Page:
There is concern that ours has become a government of political parties - and not a government of, by and for the people. One viewer writes, I'd like to know what each candidate is going to do to help reduce partisanship and work with the opposite party to get things done in our country.
Q: Do you believe it's possible for Democrats and Republicans to work together efficiently and effectively? And if yes, how would you work to make that happen?
A: The Nebraska Legislature is nonpartisan, which I believe is a very good thing. The Legislature has always worked together effectively and efficiently to enact legislation for Nebraskans. Since we're a nonpartisan body, the political party influence is lessened, which allows us to focus on what's best for our constituents. And truly, that's what I focus on -- my constituents, Democrats and Republicans alike. That's who I've been elected to represent -- not a political party's platform, but rather the issues and concerns of the good citizens of District 41.
Many Nebraskans tell us the Economy is their #1 concern. They are worried about staying employed or finding work, keeping up with the cost of living, and supporting their families. One viewer simply stated. "If we don't fix the economy, it really doesn't matter what your opinions are on anything else."
Q: How do you propose to improve the U.S. economy and increase the number of jobs for Nebraskans?
A: Nebraska's economy is better than that of many states, primarily due to our strong agricultural economy here. Our low unemployment levels also indicate that people are working. However, we can't lose sight of the fact that many Nebraskans are underemployed or their wages are such that they must work more than one job. It's important that we concentrate on economic development for all parts of the state. We want to encourage business start-ups that create jobs, particularly in rural Nebraska. Another important aspect of the employment picture in Nebraska (and perhaps other states, as well) is that we actually lack skilled workers in certain fields. There are jobs waiting to be filled here in Nebraska but we lack the workers with the right skill set to fill the positions.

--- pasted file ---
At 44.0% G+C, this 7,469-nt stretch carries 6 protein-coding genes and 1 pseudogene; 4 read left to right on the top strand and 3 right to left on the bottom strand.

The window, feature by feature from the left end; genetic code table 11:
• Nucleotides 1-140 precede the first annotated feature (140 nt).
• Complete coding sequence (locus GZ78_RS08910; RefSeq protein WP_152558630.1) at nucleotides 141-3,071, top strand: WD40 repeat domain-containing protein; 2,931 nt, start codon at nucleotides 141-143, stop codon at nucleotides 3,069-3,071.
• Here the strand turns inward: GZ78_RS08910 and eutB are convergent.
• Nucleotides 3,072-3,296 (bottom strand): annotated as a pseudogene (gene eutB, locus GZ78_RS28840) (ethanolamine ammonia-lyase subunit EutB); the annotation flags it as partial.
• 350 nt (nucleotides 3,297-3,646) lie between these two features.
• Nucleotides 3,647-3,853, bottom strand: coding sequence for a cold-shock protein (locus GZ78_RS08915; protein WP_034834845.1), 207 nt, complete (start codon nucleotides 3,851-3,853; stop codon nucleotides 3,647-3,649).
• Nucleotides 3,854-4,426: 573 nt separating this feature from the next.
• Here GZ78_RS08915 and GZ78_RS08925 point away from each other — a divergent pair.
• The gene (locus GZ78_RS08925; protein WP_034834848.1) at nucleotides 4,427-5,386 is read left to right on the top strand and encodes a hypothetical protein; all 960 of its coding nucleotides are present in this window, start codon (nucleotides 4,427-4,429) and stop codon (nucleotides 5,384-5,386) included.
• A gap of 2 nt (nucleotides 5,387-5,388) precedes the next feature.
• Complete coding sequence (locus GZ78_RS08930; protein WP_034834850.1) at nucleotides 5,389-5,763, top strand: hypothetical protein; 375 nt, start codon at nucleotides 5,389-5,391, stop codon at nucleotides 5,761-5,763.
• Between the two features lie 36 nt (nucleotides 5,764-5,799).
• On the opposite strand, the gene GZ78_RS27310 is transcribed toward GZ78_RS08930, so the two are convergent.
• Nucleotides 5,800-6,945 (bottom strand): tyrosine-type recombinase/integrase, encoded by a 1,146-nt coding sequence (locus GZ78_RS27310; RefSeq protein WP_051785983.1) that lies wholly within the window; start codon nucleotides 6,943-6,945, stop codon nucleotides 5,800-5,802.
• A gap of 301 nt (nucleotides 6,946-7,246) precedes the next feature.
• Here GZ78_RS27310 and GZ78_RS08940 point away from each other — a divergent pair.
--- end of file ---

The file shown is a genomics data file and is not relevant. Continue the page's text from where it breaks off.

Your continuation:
Agriculture is Nebraska's #1 industry. With the current proposed Farm Bill in limbo, there is much uncertainty about how it will affect the future of our farmers and ranchers.
Q: What do you believe is holding up a decision on the new Farm Bill and what do you think it will take to get it passed? What is the one thing you would definitely like to see included in or eliminated from the Farm Bill?
A: As a state senator, my responsibilities aren't directly connected with this federal legislation. I do know, however, that many constituents in District 41 are very dismayed at the gridlock in Congress, which is what I think they attribute to the stalemate with the Farm Bill. As to aspects of the Farm Bill, I do hope the risk management tool of federal crop insurance will remain a key part of the bill. Agriculture is a risky business and a very capital intensive one. With direct payments being eliminated from the Bill, crop insurance will be key to helping producers manage their risk.
Federal Healthcare Mandate
It's been called many things: The Patient Protection and Affordable Care Act, Obama's Healthcare Plan, and even "ObamaCare". Most agree it has been both controversial and confusing. Even the Supreme Court struggled with the plan's constitutionality.
Q: What is your solution for making certain Nebraskans have quality, affordable healthcare for themselves and their families?
A: Much of the health care debate must take place at the federal level. Since the Affordable Care Act is federal law, the Legislature is bound by that law unless and until the U.S. Congress repeals it. State government is involved with determining whether there will be a state-run exchange, how that exchange will operate, and what medical services will be covered. This work is being done by the Nebraska Department of Insurance under the direction of Governor Heineman. On October 1, Governor Heineman notified U.S. Department of Health and Human Services that Nebraska is submitting a Nebraska Option for the Essential Health Benefit package. Nebraska's plan is a high deductible health savings option which must be reviewed and approved by the U.S. Department of Health and Human Services.